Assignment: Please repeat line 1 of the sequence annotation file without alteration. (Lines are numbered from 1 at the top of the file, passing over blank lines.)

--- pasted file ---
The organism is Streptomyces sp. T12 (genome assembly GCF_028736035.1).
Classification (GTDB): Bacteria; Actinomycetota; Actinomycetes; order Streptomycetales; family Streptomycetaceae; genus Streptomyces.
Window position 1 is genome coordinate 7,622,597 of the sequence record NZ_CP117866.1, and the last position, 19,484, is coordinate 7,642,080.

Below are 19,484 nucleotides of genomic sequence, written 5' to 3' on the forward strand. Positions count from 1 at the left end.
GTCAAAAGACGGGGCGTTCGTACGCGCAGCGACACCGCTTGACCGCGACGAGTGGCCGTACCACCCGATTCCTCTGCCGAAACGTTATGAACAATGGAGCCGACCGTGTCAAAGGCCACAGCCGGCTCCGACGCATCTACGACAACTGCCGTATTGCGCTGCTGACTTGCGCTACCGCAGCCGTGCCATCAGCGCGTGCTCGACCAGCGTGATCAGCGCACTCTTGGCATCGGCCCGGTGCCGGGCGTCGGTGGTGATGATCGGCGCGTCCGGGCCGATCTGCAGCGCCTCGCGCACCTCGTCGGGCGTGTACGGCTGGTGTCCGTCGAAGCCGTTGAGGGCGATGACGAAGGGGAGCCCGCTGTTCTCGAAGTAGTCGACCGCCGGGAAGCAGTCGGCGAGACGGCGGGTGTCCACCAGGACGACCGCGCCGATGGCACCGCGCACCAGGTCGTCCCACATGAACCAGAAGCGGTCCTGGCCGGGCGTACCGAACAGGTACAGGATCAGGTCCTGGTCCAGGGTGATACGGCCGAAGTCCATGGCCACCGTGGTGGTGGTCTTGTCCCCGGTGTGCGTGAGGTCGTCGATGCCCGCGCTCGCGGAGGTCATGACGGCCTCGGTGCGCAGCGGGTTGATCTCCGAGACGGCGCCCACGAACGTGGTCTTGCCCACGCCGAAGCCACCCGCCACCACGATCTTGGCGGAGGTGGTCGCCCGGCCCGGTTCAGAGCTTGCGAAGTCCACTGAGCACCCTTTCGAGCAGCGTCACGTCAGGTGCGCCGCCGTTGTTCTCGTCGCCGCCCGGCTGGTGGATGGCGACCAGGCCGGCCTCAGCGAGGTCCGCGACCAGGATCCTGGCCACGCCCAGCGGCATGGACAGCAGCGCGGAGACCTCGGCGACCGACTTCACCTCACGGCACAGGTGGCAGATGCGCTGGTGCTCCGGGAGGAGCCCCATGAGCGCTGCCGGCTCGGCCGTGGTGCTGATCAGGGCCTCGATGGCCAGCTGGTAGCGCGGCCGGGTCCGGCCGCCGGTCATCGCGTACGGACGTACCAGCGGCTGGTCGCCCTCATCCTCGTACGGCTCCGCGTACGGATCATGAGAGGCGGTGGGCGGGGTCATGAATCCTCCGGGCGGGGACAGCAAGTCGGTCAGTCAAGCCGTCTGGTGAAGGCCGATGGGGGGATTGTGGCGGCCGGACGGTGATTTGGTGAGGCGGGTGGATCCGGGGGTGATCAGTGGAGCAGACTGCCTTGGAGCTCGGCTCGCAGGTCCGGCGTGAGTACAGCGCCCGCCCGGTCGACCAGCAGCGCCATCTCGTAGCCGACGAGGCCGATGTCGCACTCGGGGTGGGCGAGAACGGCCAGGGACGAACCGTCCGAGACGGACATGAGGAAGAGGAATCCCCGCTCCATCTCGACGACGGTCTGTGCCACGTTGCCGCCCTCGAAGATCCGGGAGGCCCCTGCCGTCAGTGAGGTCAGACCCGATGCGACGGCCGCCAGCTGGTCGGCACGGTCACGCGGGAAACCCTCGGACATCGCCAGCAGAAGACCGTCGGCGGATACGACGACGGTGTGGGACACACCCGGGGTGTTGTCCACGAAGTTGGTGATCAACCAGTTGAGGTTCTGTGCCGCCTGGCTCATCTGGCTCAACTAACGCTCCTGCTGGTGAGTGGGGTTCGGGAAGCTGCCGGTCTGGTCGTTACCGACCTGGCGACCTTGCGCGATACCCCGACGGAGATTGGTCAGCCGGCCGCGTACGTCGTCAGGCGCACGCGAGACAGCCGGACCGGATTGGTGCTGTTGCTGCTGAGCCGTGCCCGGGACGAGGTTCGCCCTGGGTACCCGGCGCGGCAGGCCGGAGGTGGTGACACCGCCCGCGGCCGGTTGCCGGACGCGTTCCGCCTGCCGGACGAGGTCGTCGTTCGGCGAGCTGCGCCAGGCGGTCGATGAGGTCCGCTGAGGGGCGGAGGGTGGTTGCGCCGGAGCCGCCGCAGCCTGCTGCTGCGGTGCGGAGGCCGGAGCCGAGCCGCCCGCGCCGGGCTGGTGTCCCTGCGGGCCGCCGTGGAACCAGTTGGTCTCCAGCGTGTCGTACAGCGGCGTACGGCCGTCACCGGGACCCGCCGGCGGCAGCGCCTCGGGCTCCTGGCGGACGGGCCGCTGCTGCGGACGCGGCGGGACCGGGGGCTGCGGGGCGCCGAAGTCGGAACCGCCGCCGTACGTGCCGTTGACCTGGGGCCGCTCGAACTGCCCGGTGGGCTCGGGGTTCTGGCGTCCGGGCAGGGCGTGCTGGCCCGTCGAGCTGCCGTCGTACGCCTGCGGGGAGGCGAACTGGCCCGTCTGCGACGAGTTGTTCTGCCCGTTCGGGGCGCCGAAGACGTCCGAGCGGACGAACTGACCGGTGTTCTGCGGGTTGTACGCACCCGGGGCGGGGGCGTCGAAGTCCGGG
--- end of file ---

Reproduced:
The organism is Streptomyces sp. T12 (genome assembly GCF_028736035.1).